A History of Cultural Innovation
Public Art in Kansas City
Since its inception, the One Percent for Art program has brought the work of great local, regional and national artists to the residents of Kansas City.
With this program, established by unanimous City Council vote on December 11, 1986, Kansas City followed in the footsteps of many other municipalities in 1970 when the City Council approved a resolution allotting one percent of the construction budget of any municipal building to “features of aesthetic ornamentation and adornment.”
The City’s forays into public art were at first limited to a few pieces, but thanks to the advocacy of a dedicated group of Kansas Citians, the City Council approved City Ordinance #60321, advocated by Councilmember Katheryn Shields, on December 11, 1986. The ordinance established the City’s Public Art Fund and provided a means by which the Kansas City Municipal Art Commission could administer the construction of dozens of pieces of public art across the city throughout the 1990s and into the present day.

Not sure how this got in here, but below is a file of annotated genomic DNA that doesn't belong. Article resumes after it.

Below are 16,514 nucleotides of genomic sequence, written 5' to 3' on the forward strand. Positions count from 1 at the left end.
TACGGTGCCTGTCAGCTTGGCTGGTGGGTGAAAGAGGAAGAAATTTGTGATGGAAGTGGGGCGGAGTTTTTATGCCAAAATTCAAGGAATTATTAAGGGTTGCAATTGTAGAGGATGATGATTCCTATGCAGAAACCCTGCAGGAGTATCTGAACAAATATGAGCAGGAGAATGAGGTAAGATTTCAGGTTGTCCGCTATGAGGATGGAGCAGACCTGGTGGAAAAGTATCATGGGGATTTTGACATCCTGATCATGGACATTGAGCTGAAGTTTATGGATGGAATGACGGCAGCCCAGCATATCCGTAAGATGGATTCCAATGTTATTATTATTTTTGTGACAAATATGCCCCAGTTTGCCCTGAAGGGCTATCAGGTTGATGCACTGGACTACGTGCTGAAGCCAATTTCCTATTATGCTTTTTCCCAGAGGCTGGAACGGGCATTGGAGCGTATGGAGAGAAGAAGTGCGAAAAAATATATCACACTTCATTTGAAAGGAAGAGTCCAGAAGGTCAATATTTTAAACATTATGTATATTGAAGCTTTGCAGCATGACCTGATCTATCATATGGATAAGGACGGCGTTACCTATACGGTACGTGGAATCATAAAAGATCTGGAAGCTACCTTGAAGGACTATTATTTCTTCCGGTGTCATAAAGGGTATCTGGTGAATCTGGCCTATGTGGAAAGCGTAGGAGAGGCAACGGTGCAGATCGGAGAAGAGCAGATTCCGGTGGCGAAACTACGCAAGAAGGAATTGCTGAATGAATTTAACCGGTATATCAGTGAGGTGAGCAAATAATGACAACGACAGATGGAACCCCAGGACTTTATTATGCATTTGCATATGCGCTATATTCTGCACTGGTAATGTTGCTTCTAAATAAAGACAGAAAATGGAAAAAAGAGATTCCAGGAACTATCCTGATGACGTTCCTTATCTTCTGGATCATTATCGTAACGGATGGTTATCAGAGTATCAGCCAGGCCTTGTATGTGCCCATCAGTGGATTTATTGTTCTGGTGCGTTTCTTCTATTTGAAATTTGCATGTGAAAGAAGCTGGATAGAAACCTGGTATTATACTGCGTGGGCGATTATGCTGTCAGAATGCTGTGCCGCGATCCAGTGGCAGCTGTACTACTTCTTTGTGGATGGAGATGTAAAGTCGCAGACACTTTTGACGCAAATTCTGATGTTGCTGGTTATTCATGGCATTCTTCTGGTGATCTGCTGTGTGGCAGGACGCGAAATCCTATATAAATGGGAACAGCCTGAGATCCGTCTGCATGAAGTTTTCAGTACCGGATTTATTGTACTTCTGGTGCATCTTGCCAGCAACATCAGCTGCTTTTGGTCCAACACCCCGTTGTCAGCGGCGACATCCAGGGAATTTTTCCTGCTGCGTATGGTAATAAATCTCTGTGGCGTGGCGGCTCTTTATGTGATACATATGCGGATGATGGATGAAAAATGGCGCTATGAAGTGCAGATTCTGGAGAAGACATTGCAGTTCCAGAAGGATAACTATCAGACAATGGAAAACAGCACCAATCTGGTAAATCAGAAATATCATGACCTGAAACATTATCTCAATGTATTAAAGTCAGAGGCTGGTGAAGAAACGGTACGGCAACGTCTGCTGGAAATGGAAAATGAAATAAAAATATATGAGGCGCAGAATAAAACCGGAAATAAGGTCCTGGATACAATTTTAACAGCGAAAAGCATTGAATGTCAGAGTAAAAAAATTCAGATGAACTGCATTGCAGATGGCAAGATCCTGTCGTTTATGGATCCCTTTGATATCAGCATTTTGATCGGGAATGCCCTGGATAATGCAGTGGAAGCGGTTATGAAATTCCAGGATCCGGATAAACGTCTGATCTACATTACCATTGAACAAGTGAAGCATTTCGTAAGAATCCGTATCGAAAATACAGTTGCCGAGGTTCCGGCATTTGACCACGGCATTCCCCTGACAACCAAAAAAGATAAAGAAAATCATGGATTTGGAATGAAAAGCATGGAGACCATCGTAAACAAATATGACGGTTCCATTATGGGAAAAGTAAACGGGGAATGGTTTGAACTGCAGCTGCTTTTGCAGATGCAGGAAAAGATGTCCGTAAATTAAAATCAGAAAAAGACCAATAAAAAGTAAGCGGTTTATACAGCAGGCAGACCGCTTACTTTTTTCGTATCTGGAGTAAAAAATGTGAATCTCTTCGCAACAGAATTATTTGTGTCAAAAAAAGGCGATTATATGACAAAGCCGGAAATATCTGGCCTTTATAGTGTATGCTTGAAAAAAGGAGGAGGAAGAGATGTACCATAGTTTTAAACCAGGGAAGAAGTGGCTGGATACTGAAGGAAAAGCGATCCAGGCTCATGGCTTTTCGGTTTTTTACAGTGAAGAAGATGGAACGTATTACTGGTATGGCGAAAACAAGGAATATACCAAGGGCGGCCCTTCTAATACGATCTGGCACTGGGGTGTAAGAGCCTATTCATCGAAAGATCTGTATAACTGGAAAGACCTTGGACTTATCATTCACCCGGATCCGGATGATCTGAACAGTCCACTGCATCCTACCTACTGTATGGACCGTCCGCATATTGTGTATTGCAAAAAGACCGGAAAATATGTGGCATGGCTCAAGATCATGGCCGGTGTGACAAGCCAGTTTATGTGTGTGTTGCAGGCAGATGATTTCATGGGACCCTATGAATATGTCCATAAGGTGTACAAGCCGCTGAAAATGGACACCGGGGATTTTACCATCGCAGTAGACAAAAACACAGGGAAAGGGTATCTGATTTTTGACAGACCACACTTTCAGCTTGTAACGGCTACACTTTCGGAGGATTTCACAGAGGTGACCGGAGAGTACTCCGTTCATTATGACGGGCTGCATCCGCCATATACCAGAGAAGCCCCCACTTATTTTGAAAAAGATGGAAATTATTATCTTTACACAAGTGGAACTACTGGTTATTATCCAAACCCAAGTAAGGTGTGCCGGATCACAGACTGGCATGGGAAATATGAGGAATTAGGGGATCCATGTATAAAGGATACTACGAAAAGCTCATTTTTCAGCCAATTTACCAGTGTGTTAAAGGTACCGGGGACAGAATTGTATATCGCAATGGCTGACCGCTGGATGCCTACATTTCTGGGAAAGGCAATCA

The One Percent for Art program, one of more than 350 such programs in the nation, allocates one percent of each City building construction/renovation project’s budget to the creation of original art connected to that project. The program has generated a variety of work from local, regional and national artists, with each piece adding a unique twist to the Kansas City cultural landscape.
The one Percent for Art program has fostered artistic growth and aesthetic excellence in our community, and has enhanced the vitality of Kansas City and enriched the lives of its citizens. This program has brought art to every corner of the city, and has helped establish Kansas City’s reputation as an Art City.